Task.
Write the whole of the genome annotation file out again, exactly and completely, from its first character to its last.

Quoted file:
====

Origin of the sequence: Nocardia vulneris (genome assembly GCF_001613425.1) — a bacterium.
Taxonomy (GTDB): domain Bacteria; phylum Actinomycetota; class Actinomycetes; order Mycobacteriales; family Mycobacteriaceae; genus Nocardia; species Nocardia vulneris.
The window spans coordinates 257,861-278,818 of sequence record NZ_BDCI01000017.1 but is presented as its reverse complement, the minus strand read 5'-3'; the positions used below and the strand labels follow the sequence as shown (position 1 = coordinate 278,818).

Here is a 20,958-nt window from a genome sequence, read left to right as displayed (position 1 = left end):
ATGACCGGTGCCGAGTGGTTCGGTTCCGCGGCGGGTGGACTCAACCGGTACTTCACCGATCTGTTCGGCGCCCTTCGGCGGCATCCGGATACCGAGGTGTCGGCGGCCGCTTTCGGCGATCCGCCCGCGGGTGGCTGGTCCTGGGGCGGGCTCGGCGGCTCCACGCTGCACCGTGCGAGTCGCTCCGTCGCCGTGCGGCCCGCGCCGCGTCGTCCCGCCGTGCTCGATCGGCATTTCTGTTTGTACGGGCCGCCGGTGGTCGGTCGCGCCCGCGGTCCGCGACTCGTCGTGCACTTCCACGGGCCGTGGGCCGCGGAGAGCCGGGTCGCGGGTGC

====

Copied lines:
Origin of the sequence: Nocardia vulneris (genome assembly GCF_001613425.1) — a bacterium.
Taxonomy (GTDB): domain Bacteria; phylum Actinomycetota; class Actinomycetes; order Mycobacteriales; family Mycobacteriaceae; genus Nocardia; species Nocardia vulneris.
The window spans coordinates 257,861-278,818 of sequence record NZ_BDCI01000017.1 but is presented as its reverse complement, the minus strand read 5'-3'; the positions used below and the strand labels follow the sequence as shown (position 1 = coordinate 278,818).

Here is a 20,958-nt window from a genome sequence, read left to right as displayed (position 1 = left end):
ATGACCGGTGCCGAGTGGTTCGGTTCCGCGGCGGGTGGACTCAACCGGTACTTCACCGATCTGTTCGGCGCCCTTCGGCGGCATCCGGATACCGAGGTGTCGGCGGCCGCTTTCGGCGATCCGCCCGCGGGTGGCTGGTCCTGGGGCGGGCTCGGCGGCTCCACGCTGCACCGTGCGAGTCGCTCCGTCGCCGTGCGGCCCGCGCCGCGTCGTCCCGCCGTGCTCGATCGGCATTTCTGTTTGTACGGGCCGCCGGTGGTCGGTCGCGCCCGCGGTCCGCGACTCGTCGTGCACTTCCACGGGCCGTGGGCCGCGGAGAGCCGGGTCGCGGGTGC